Walner DL, Markey R, Jain V, Myer CM. Am J Rhinol. 2002;16:151–154
Purpose of the Study.
To assess the efficacy of functional endoscopic sinus surgery (FESS) in children based on a clinical symptom survey.
Preoperative and postoperative clinical outcome surveys were completed for 23 children (11 girls and 12 boys) who underwent FESS for sinusitis refractory to medical treatment. The average age at the time of surgery was 6 years (range: 2–13 years).
A clinical outcome survey based on modification of the short form (SF)-36 global health assessment was completed by parents of 27 children before FESS. Approximately 2 years after surgery (range: 22.4–33.3 months), the same survey was completed by the parents of 23 children during a telephone interview. No control groups were studied. The survey consisted of 19 questions aimed at determining functional status and quality of life, as well as obtaining information about the incidence of allergies, asthma, and immune deficiencies. These authors also collected data on the presenting symptoms of sinusitis, the presence of nasal polyps, the type of sinus surgery performed, the severity of sinusitis based on preoperative computed tomography (CT), and the need for revision surgery.
The most common presenting symptoms before FESS were purulent nasal discharge and chronic nasal congestion. Allergies were present in 70%, asthma in 35%, immunodeficiency in 4%, and nasal polyps in 13%. Two children (9%) required revision FESS. The survey results showed a decrease in symptom score (clinical improvement) for each of 15 outcome categories. There were statistically significant improvements in 9 of 15 categories, including frequency of cough, nasal obstruction, visits to the doctor, problems with routine activities, problems with conduct at school or school attendance, problems with parental performance at work, and problems with parental performance at home related to the child’s condition. Children with more severe disease on CT scan demonstrated less overall improvement, while those with asthma had a larger overall improvement in postoperative survey scores.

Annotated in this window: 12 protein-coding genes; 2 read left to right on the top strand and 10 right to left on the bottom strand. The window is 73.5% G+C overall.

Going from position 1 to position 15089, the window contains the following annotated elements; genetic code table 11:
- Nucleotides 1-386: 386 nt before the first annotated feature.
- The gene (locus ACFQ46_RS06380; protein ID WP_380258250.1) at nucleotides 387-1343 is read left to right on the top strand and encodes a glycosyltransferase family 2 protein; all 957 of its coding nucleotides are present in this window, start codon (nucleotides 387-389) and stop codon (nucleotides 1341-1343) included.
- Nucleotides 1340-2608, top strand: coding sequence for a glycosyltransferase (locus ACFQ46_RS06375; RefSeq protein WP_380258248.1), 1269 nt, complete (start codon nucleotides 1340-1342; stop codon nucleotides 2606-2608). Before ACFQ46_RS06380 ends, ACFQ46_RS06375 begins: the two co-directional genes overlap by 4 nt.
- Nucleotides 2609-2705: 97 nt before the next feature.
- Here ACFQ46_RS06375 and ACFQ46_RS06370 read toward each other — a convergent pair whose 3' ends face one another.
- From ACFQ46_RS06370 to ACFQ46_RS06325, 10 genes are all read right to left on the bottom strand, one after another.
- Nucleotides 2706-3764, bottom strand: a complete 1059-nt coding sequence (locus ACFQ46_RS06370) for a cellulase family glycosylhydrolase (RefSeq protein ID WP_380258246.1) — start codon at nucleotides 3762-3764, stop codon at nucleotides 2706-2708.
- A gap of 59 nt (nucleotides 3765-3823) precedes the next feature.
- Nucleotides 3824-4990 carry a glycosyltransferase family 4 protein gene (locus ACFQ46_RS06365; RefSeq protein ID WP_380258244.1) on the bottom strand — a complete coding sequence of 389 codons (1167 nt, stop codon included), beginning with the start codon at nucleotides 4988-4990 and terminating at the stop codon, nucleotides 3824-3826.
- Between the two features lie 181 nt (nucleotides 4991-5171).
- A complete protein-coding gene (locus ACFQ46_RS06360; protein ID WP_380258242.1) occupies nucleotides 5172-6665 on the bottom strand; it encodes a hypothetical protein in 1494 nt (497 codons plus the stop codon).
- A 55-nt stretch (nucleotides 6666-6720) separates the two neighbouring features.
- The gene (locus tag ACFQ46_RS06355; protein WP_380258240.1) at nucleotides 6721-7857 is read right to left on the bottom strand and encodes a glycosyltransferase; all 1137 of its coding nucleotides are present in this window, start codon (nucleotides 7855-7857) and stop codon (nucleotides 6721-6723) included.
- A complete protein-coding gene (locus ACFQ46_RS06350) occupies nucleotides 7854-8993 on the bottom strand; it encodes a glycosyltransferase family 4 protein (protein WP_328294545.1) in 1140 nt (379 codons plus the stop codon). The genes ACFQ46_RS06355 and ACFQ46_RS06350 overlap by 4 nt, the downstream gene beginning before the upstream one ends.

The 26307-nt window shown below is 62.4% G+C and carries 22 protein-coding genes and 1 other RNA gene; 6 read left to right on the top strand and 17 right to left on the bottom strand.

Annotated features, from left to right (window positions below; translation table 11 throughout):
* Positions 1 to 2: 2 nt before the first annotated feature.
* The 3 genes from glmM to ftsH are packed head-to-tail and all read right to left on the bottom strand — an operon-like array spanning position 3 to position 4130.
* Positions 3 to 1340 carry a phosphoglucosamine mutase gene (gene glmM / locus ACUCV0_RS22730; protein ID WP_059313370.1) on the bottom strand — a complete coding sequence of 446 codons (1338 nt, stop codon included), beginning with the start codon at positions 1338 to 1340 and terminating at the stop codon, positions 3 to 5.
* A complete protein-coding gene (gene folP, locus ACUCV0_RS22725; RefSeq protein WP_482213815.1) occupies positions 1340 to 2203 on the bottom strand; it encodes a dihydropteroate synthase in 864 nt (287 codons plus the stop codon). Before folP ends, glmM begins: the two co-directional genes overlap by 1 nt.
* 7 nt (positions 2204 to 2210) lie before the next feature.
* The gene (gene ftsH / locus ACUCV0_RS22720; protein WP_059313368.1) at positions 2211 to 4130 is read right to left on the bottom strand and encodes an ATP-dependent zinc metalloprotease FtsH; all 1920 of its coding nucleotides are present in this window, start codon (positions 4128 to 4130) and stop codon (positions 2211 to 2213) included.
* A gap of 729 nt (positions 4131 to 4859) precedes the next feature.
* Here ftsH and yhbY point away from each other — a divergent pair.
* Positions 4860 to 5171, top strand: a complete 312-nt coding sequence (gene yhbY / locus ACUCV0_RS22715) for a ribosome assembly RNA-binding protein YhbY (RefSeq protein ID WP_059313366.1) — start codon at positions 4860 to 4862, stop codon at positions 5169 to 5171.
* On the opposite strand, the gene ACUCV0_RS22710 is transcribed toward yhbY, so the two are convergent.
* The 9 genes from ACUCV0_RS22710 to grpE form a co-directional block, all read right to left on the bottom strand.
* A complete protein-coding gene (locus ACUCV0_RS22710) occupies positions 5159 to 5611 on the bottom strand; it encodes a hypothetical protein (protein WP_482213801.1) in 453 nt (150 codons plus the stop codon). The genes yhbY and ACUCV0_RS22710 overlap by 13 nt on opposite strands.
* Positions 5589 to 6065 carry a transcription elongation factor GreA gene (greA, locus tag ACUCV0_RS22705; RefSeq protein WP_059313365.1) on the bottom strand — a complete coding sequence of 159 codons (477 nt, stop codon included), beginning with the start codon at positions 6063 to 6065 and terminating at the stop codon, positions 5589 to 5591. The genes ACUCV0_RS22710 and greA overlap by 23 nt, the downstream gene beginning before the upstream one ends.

The results reveal an improvement in clinical symptoms and overall quality of life, based on parental report on a survey, for children undergoing FESS for chronic sinusitis. The study supports pediatric FESS as an effective treatment for children with sinusitis that persists after medical therapy.
Chronic sinusitis in children is a multifactorial disease, sharing characteristic symptoms with other common diagnoses such as allergic rhinitis and viral upper respiratory tract infection. Although the majority of cases of bacterial sinusitis respond favorably to medical management or adenoidectomy, sinus surgery may play a role in the treatment of children with persistent disease. Although previous studies have evaluated the efficacy of pediatric FESS based on symptom scores, these authors incorporated a global health survey to further quantify the benefits of sinus surgery on daily function and quality of life of both of the child and the caregiver. The survey used was a modification of the SF-36 Health Survey, which is used in outcome studies of chronic sinusitis in adults. This study is limited by the relatively small sample size of 23 children. Although preoperative survey results are used for comparison in each child, there is no control group. Ideally, the same survey would be given to a group of children/parents with sinusitis treated without surgery, to assess the effects of natural history or nonsurgical therapy. Comparison with this control group would more fully quantify the benefits of surgery. It is not clear how these 27 children were selected for study. Were they part of a larger surgical group, with some patients excluded from study? Was this a series of consecutive patients undergoing FESS for defined surgical indications? These issues affect how we can generalize the conclusions of this report. It is unlikely that we will see a randomized, prospective trial of FESS in children. Outcome studies such as this one, measuring symptom scores and quality of life changes, give support for the use of FESS in children with refractory sinus disease.